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Gartner lowers 2011 semiconductor forecast

21 June 2011 | By Mark Osborne | News > Fab Management

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Inventory corrections expected in the third-quarter of the year, due to ‘friction in the supply chain’ as a result of ‘residual effects’ from Japan and its supply constraints have led to Gartner lowering its semiconductor forecast for 2011. Worldwide semiconductor revenue is projected to total US$315 billion in 2011, a 5.1% increase from 2010 revenue of US$299 billion. However, this is down from Gartner's previous projection in the first quarter for a 6.2% growth year.

"The disaster in Japan clearly had an impact on the semiconductor market, and supply chain behavior, but it is less than initially feared," said Peter Middleton, principal research analyst at Gartner. "In response, in the last two weeks of March, vendors stepped up efforts to secure supply in the face of uncertainty and potential shortfalls — leading to some double ordering which continued into the second quarter. We think vendors were cautious with their second quarter guidance, and we expect the majority will exceed those estimates."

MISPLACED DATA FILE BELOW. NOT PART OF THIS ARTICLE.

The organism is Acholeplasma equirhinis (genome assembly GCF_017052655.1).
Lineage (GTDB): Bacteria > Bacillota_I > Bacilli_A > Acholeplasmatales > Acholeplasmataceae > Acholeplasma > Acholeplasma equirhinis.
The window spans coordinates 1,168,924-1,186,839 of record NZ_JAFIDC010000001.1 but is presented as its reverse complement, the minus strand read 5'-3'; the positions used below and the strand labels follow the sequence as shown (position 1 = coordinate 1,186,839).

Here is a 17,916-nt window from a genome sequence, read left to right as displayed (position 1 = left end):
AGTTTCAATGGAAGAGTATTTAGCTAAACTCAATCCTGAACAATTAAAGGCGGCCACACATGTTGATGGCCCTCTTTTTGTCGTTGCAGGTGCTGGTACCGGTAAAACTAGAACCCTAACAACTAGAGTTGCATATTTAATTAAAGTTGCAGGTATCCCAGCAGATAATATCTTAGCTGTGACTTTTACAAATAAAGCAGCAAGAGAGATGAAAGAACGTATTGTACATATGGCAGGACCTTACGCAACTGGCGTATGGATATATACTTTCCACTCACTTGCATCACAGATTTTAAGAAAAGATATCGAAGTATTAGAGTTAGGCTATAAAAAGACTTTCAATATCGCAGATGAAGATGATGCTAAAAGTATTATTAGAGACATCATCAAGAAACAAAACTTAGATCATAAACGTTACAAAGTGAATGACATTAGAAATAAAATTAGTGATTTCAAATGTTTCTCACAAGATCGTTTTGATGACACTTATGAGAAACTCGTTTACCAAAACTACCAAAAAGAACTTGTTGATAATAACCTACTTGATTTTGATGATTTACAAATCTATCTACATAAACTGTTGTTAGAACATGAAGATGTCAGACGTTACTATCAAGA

"Although the impact is less than feared, we are anticipating some residual effects in the third quarter of 2011 as friction in the supply chain may impact some production and some surprises may occur," Middleton said. "However, once third-quarter trends are established and supply chain participants are satisfied that all issues are understood and production is normalized, we expect an effort to draw down inventory, which will weaken the semiconductor market in late 2011 and early 2012."

Gartner forecasts worldwide application-specific standard product (ASSP) revenue to reach US$79.7 billion in 2011 and grow to US$99.4 billion by the end of 2015.

The highest overall growth through 2015 is coming from nonoptical sensors, used in automotive applications. However, growth is also coming from increased sensor use in applications outside automotive, especially smart phones, tablets and video game hardware, according to Gartner.

"One critical trend is the introduction of new generations of high-performance mobile application processors, which form the heart of both smartphones and media tablets," said Jon Erensen, research director at Gartner. "These high-end processors, combined with higher amounts of DRAM and NAND flash memory, will enable the performance and storage required for advanced new applications, including context-aware computing, augmented reality and computational photography."


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